The Panel first considers whether to grant the Respondent’s Request to Terminate or Suspend Proceedings.
Paragraph 18(a) of the Rules provides that “[i]n the event of any legal proceedings initiated prior to or during an administrative proceeding in respect of a domain-name dispute that is the subject of the complaint, the Panel shall have the discretion to decide whether to suspend or terminate the administrative proceeding, or to proceed to a decision.”
In this case, the Panel sees no appropriate reason to suspend or terminate these proceedings. The Complainant has asked for a decision in the dispute, and from a certain perspective, is entitled to an answer to the question for which it paid a filing fee to the Center. Moreover, the Respondent’s arguments – which it makes in the Federal Complaint – appear to be essentially the same arguments it would make in a formal response to the Complaint herein. Further, as another panel observed in Tiara Hotels & Resorts LLC v. John Pepin, WIPO Case No. D2009-0041, a decision in this matter may help the parties settle their dispute. “If this dispute is headed to court, there is no reason that the parties cannot continue to search for alternative methods of resolving their dispute. One popular form of alternative dispute resolution is early neutral evaluation; this decision may be able to serve that function and provide the parties with the opportunity to see how one neutral party reacts to their various claims and defenses.” Id.
In any event, the U.S. District Court for the Middle District of Florida will not be bound by the decision of this Panel. If the parties wish to continue to litigate the dispute there, this decision will not serve as no impediment.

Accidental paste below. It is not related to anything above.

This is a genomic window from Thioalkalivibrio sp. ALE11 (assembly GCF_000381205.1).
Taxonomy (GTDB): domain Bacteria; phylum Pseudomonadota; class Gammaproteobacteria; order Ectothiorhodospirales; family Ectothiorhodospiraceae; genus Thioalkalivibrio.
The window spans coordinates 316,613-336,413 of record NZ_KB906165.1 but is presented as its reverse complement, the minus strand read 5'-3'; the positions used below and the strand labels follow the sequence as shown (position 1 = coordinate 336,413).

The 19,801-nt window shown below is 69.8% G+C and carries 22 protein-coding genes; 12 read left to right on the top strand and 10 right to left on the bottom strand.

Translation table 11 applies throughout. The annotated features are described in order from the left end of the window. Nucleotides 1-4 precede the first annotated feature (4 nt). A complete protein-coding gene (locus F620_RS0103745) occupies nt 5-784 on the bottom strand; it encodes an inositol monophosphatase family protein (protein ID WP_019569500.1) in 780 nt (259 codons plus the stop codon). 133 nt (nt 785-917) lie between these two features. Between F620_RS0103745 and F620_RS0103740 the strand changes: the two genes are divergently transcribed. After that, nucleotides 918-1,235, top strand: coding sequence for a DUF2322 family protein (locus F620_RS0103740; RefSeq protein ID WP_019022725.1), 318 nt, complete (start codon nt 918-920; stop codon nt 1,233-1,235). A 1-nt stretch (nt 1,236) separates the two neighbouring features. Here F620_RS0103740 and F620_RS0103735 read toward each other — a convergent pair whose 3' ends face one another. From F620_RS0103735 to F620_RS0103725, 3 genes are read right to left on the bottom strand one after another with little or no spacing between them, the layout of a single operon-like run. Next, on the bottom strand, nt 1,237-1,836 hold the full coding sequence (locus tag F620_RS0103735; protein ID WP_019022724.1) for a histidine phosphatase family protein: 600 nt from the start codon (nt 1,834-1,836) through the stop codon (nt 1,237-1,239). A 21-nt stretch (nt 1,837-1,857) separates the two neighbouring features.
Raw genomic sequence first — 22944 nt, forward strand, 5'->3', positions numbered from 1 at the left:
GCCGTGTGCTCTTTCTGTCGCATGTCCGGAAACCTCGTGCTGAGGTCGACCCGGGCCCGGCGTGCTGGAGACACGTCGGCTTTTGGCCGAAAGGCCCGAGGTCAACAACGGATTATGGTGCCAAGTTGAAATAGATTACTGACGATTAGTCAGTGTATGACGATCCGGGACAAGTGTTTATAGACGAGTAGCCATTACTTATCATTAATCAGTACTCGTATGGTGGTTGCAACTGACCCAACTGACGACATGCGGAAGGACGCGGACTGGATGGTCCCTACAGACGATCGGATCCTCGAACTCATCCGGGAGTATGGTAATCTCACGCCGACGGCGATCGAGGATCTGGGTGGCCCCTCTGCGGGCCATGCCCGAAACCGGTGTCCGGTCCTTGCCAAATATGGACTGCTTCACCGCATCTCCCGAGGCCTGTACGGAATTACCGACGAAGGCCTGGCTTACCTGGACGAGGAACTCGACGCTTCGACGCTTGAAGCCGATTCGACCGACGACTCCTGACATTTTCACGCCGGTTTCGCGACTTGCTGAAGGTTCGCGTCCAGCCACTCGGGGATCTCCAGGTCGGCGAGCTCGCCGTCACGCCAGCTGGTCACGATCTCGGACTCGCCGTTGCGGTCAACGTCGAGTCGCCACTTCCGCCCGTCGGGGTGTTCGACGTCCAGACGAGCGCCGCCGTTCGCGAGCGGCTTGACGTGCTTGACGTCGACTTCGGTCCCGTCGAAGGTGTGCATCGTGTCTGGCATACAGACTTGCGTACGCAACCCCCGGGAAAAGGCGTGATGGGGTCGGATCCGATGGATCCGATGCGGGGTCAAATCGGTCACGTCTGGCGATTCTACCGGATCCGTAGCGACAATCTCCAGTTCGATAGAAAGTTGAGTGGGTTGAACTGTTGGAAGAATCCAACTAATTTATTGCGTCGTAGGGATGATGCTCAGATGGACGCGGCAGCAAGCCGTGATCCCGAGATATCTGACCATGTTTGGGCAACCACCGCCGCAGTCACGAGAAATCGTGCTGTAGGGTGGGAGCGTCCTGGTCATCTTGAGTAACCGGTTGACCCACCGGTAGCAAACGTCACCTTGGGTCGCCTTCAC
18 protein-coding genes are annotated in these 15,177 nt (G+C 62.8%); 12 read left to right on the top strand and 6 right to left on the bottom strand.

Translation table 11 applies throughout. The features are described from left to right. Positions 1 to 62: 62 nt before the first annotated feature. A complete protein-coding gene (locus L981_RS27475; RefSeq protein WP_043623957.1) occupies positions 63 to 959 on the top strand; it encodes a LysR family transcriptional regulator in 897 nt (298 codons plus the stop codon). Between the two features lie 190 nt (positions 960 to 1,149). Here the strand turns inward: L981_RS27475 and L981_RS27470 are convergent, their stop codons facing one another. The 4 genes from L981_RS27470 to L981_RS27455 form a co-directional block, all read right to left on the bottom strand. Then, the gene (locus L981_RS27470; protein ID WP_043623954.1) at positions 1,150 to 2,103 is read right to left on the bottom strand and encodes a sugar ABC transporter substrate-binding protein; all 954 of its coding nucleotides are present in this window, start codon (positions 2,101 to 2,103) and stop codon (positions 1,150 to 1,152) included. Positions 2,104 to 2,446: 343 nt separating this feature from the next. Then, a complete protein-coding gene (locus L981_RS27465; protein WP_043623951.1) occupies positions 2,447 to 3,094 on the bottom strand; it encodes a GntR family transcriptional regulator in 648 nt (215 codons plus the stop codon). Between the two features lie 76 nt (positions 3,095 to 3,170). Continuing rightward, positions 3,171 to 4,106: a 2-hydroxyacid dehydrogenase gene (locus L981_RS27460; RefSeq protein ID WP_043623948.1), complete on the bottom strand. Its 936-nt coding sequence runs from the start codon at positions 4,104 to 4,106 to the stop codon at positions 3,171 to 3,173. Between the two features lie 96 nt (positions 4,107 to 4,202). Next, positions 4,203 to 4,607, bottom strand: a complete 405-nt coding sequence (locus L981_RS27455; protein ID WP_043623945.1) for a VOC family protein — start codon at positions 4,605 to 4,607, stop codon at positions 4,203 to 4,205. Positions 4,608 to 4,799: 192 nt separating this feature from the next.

Accordingly, the Panel denies the Request to Terminate or Suspend Proceedings.
The Panel next considers the remaining procedural issue, namely, whether to accept the Respondent’s request that the Panel consider the Federal Complaint as the Respondent’s Response.
Paragraph 10(a) of the Rules provides that “the Panel shall conduct the administrative proceeding in such manner as it considers appropriate in accordance with the Policy and these Rules,” and Paragraph 10(d) of the Rules states that “[t]he Panel shall determine the admissibility, relevance, materiality and weight of the evidence.”
The Respondent submitted a signed, file-stamped copy of the Federal Complaint, indicating that the document had already been filed with the court. By filing the Federal Complaint, in accordance with Federal Rule of Civil Procedure (FRCP) 11, counsel for the Respondent certified, on pain of monetary and other sanctions from the court, that the factual contentions have evidentiary support.
The meeting of the FRCP 11 threshold is enough to convince this Panel that consideration of the substance of the Federal Complaint is appropriate, and should be given notable weight. Accordingly, the Panel will accept the Federal Complaint as the Respondent’s response, and proceed to a decision on the merits.
The Complainant contends that the disputed domain name is identical or confusingly similar to the Complainant’s registered trademark; that the Respondent has no rights or legitimate interests in respect of the disputed domain name; and that the disputed domain name was registered and is being used in bad faith.